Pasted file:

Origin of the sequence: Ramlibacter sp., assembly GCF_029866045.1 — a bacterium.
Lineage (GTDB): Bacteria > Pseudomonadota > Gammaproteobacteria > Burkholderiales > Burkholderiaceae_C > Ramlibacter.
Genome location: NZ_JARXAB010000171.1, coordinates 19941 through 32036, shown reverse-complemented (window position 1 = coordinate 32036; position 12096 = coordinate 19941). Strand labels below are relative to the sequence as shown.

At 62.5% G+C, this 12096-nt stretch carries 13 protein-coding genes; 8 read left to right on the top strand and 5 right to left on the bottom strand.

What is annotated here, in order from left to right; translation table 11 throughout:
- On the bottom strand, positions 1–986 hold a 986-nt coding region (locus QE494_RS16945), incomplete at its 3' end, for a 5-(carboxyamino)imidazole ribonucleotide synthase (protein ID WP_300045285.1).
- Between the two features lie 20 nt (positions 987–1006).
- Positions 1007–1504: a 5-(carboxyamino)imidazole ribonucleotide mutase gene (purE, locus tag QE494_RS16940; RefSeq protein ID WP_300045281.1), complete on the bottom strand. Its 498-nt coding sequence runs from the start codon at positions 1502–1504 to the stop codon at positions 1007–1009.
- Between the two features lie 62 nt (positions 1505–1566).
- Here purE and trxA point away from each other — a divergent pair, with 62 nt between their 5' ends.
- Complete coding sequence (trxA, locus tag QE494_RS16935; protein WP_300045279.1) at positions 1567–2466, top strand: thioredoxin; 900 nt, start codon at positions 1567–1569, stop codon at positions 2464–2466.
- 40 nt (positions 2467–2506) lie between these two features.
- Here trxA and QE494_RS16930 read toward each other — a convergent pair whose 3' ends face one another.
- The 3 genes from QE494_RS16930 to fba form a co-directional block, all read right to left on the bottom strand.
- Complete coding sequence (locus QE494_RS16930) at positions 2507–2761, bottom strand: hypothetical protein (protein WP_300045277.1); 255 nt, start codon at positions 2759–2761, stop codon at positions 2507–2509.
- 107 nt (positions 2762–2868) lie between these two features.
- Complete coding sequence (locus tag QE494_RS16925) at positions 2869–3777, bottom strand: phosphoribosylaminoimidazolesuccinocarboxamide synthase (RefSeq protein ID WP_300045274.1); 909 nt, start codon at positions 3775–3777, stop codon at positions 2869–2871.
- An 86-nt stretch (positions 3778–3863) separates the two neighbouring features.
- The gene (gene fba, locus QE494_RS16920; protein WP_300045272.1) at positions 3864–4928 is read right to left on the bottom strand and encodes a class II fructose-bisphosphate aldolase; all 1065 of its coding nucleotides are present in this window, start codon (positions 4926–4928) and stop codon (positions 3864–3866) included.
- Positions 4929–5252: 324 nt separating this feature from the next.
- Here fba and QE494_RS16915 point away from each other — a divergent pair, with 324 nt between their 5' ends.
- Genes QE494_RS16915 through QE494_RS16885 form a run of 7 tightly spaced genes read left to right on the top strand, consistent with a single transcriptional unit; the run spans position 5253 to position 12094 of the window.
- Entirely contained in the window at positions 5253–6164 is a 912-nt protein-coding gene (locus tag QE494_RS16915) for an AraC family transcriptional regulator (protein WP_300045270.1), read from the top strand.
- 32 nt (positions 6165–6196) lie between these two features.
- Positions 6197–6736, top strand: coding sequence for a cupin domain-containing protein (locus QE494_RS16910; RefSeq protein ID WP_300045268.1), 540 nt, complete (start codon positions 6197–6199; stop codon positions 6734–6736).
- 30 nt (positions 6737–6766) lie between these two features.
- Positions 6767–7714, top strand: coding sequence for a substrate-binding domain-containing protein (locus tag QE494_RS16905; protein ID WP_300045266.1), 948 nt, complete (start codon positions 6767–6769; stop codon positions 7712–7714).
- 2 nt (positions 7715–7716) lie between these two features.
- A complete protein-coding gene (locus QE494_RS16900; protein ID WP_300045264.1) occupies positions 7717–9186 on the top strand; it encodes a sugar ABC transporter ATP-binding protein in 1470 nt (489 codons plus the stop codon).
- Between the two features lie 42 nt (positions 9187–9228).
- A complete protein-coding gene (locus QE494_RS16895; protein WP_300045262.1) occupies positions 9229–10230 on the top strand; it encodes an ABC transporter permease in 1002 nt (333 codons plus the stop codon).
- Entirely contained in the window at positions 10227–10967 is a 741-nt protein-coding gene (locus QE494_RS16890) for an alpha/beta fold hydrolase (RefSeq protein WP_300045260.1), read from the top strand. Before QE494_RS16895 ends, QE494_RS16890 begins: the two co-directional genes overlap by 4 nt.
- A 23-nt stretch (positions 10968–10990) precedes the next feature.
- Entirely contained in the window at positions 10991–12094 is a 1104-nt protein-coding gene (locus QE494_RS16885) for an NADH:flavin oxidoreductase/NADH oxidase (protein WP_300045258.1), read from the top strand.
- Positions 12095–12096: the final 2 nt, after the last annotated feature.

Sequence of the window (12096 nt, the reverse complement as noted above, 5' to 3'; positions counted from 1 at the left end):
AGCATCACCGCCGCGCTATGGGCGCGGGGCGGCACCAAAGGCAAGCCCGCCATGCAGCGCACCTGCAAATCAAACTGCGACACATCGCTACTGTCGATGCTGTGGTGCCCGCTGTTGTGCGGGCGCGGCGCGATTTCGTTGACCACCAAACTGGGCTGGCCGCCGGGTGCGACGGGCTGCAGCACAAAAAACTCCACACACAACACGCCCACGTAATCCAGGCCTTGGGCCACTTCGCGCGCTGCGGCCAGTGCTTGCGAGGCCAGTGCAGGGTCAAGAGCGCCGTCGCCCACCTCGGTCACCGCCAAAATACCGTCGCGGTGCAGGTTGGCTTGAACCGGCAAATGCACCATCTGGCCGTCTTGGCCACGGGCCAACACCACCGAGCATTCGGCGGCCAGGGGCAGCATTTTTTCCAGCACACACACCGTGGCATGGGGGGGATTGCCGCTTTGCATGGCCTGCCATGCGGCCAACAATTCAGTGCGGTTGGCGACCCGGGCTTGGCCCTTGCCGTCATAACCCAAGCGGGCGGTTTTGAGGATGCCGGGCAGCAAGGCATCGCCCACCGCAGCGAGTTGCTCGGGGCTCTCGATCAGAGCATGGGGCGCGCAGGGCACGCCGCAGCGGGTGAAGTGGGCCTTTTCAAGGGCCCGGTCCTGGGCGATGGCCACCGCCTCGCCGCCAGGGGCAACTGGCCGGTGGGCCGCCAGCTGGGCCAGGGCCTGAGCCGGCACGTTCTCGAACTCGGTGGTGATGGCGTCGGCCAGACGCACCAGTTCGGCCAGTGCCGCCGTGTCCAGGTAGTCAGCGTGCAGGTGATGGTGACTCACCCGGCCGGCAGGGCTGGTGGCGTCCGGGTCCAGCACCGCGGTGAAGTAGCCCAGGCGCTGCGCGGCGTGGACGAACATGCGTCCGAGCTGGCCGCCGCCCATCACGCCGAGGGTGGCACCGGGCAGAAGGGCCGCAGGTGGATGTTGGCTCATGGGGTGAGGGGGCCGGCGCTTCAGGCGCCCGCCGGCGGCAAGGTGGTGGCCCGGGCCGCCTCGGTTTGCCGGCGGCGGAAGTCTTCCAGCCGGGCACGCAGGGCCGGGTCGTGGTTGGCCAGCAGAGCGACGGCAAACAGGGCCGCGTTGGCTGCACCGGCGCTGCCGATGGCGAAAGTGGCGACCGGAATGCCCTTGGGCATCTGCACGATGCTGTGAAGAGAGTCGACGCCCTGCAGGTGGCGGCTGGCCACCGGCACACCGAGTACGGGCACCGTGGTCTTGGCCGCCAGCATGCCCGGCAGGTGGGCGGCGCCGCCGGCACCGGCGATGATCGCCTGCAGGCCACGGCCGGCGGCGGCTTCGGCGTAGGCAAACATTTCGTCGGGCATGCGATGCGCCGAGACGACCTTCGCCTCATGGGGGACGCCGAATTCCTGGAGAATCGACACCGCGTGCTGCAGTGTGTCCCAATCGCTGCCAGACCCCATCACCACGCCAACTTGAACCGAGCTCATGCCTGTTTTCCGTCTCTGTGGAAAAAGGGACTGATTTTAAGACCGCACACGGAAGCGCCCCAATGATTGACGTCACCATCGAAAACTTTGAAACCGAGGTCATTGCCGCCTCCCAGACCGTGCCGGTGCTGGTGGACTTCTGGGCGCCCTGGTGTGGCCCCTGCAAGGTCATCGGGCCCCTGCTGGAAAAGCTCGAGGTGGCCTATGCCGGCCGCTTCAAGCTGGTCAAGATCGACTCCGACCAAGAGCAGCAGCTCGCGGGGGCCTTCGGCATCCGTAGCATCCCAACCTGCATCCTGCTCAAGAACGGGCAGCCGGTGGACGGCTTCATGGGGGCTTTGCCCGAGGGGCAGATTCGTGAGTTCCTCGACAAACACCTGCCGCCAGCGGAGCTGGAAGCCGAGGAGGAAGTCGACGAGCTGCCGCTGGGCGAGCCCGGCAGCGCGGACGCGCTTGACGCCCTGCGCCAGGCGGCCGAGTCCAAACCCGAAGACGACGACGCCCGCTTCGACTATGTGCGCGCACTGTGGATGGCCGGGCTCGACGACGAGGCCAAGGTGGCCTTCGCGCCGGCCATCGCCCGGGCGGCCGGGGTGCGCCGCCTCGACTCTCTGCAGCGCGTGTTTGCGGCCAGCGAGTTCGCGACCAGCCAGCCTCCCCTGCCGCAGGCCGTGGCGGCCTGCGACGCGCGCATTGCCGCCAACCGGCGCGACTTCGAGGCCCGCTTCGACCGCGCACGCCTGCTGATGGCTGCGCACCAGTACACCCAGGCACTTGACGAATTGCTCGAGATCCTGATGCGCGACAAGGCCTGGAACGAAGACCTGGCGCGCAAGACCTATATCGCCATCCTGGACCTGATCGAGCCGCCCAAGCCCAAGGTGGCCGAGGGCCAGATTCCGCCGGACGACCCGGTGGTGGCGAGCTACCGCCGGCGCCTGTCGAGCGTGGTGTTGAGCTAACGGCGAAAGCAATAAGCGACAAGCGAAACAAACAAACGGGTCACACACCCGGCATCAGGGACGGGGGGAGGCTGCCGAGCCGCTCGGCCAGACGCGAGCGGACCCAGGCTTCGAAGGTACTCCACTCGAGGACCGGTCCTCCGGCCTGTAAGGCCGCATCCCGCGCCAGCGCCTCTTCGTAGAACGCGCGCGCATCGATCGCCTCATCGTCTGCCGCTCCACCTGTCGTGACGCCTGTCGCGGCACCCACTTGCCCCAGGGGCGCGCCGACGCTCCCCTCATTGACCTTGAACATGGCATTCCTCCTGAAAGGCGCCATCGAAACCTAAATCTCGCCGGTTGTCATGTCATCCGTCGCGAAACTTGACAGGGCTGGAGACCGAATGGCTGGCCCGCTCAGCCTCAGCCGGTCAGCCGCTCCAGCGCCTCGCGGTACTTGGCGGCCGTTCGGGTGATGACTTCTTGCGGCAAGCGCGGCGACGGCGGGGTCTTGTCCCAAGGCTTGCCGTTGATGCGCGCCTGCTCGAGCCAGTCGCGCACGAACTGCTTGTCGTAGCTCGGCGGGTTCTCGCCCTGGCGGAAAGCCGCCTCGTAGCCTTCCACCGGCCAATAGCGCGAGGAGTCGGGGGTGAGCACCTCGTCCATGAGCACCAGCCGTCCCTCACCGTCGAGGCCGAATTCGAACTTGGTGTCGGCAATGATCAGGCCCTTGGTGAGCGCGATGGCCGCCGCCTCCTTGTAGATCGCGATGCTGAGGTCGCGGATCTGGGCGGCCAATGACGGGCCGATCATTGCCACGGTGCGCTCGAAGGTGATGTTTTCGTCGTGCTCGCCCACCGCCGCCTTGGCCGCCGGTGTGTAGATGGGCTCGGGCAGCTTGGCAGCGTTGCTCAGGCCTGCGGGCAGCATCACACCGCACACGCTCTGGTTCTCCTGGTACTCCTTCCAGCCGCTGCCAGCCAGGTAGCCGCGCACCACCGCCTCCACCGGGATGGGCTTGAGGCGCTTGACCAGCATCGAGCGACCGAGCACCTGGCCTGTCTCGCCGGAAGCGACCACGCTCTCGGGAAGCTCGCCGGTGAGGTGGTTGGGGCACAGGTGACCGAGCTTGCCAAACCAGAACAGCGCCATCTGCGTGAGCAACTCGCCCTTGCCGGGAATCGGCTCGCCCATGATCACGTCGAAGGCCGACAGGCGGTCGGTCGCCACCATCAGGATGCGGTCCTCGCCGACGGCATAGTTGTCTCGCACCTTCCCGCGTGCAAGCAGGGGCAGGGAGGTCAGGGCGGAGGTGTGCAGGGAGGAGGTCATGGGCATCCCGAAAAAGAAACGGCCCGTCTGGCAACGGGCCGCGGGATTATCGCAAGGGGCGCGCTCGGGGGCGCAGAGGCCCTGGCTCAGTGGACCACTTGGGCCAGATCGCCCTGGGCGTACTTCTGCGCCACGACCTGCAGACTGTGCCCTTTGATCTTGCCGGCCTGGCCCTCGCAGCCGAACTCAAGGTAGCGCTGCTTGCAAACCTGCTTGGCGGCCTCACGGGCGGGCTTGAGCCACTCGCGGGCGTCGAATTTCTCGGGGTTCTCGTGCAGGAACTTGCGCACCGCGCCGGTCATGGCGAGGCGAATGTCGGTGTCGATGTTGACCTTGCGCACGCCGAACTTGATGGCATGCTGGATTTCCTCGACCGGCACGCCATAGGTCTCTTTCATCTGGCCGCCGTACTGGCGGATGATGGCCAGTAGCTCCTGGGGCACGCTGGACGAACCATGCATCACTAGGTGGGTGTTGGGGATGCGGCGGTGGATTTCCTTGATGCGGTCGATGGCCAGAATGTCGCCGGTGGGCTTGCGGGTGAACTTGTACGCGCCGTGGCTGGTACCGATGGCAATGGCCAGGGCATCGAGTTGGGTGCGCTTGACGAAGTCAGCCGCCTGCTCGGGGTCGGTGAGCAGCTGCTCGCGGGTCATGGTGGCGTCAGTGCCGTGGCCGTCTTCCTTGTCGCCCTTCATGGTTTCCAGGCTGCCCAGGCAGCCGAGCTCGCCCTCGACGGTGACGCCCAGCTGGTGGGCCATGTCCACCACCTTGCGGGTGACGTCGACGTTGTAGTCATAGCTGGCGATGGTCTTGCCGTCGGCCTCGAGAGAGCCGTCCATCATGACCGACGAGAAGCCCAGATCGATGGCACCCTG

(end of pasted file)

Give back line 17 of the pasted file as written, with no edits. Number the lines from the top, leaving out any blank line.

- Complete coding sequence (locus tag QE494_RS16925) at positions 2869–3777, bottom strand: phosphoribosylaminoimidazolesuccinocarboxamide synthase (RefSeq protein ID WP_300045274.1); 909 nt, start codon at positions 3775–3777, stop codon at positions 2869–2871.